Jordan Baker is described in "The Great Gatsby" as a complex and intriguing character. She is introduced early in the novel as a friend of the narrator, Nick Carraway, and quickly becomes a central figure in the story.
Jordan is described as a professional golfer who exudes a sense of independence and self-confidence. She is a symbol of the "new woman" of the 1920s who challenged traditional gender roles and social conventions. Her androgynous appearance and cool, detached demeanor set her apart from other female characters in the novel, and she is often seen as a foil to Daisy Buchanan, the novel's romantic lead.
Despite her seemingly aloof exterior, Jordan is a complex and deeply flawed character. She is dishonest and manipulative, and her relationship with Nick is characterized by a mixture of attraction and suspicion. Nick is drawn to Jordan's beauty and sophistication, but he is also wary of her tendency to deceive and manipulate others.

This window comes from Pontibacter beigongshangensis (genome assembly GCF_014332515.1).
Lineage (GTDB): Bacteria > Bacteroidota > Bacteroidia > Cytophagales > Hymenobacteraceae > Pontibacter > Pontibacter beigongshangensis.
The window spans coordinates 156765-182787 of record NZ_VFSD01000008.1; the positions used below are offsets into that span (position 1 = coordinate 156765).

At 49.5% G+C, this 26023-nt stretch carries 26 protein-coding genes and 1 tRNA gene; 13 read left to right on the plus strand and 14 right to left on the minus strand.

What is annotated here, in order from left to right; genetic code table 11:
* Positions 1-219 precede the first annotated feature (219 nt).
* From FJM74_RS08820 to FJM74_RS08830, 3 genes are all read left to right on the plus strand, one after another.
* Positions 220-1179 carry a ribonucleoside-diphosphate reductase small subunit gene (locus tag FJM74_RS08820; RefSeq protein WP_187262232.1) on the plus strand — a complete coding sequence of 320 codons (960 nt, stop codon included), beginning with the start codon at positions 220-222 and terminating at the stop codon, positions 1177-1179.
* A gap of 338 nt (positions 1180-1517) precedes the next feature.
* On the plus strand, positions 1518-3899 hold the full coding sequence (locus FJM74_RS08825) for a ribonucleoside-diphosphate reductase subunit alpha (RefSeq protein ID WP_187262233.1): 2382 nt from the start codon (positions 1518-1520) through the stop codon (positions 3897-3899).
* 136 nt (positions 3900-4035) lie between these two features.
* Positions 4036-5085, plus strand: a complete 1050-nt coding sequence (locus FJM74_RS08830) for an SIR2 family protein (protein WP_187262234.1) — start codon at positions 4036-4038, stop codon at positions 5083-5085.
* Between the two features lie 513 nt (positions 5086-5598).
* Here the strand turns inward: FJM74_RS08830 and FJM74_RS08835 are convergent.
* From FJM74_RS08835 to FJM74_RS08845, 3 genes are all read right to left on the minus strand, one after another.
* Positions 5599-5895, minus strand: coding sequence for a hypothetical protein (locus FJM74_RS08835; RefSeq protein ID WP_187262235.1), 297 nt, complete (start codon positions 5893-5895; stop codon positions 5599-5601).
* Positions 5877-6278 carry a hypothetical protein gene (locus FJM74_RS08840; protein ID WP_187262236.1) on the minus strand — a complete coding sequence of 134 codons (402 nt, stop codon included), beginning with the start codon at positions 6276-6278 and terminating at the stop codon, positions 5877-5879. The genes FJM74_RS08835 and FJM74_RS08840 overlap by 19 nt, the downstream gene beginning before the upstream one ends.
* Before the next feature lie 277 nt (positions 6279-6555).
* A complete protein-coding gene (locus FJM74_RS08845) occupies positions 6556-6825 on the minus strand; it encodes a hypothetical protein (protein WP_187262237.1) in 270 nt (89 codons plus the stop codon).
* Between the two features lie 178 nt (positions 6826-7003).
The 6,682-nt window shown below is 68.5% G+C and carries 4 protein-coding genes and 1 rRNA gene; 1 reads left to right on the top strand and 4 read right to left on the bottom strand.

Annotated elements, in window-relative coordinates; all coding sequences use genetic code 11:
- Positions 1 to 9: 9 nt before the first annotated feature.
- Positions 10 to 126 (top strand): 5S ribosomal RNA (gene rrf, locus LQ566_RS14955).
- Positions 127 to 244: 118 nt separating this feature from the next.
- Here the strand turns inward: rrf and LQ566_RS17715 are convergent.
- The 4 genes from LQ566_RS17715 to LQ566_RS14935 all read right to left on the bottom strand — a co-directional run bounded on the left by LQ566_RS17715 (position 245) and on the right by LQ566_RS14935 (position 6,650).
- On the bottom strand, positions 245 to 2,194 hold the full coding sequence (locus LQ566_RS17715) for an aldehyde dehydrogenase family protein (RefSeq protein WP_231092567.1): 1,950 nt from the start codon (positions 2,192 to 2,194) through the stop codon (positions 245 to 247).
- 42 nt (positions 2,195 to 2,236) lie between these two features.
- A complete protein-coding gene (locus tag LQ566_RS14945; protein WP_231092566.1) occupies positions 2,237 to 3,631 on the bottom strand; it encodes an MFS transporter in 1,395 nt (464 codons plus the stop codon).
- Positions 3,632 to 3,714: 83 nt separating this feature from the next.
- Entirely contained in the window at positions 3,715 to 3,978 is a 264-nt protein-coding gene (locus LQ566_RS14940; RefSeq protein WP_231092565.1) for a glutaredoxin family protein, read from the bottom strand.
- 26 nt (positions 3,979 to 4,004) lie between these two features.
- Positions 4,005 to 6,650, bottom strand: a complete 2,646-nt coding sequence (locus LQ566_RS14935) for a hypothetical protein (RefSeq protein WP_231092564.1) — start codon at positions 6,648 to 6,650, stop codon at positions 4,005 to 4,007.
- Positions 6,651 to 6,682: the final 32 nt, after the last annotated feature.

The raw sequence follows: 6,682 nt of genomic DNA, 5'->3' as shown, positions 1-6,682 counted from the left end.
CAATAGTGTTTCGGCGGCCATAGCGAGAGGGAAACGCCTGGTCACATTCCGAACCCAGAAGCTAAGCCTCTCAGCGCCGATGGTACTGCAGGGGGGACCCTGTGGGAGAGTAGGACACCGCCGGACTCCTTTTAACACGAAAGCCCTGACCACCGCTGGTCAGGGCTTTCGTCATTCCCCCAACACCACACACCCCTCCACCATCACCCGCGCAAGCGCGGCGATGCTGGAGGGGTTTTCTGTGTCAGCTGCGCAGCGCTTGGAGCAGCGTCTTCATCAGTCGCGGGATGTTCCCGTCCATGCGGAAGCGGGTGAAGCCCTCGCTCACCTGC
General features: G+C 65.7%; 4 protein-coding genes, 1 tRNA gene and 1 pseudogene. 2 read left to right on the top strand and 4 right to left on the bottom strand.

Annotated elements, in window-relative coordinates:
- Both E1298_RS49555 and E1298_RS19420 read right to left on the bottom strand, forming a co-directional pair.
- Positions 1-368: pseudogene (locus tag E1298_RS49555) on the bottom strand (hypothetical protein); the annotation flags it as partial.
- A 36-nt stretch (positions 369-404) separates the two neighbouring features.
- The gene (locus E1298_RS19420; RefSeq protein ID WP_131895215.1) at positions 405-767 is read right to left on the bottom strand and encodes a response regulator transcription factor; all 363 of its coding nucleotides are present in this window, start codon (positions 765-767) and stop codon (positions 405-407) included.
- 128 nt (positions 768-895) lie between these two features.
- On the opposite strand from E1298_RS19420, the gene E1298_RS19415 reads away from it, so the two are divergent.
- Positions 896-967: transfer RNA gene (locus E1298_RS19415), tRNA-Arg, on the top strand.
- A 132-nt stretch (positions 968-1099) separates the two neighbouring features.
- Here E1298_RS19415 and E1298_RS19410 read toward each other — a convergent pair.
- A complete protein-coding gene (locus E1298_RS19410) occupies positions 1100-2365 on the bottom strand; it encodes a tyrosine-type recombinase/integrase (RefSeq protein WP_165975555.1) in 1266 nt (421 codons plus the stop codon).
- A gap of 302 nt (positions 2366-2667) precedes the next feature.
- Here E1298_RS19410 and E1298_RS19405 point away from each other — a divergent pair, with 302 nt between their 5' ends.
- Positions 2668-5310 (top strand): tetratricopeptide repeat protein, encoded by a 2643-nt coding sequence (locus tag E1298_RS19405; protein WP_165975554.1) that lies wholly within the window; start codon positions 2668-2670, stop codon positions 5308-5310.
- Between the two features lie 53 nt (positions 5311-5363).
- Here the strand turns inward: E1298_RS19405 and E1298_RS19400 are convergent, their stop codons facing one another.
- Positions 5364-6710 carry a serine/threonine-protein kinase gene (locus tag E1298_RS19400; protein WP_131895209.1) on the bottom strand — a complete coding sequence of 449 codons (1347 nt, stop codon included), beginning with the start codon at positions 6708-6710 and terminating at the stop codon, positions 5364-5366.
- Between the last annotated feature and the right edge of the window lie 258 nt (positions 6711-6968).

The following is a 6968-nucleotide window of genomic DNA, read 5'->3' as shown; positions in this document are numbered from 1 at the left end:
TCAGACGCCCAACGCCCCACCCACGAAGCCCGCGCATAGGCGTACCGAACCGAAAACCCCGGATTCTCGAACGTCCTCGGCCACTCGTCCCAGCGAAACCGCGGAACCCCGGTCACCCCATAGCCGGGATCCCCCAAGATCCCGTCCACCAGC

Throughout the novel, Jordan serves as a symbol of the moral decay and corruption that pervade the world of the novel. Her relationship with Daisy and Tom Buchanan, the novel's antagonists, is emblematic of the moral decay and emptiness that Fitzgerald saw in the wealthy elite of the 1920s.
Overall, Jordan Baker is a complex and multifaceted character who plays a critical role in The Great Gatsby. Through her character, Fitzgerald explores themes of gender, morality, and the disillusionment of the American Dream.
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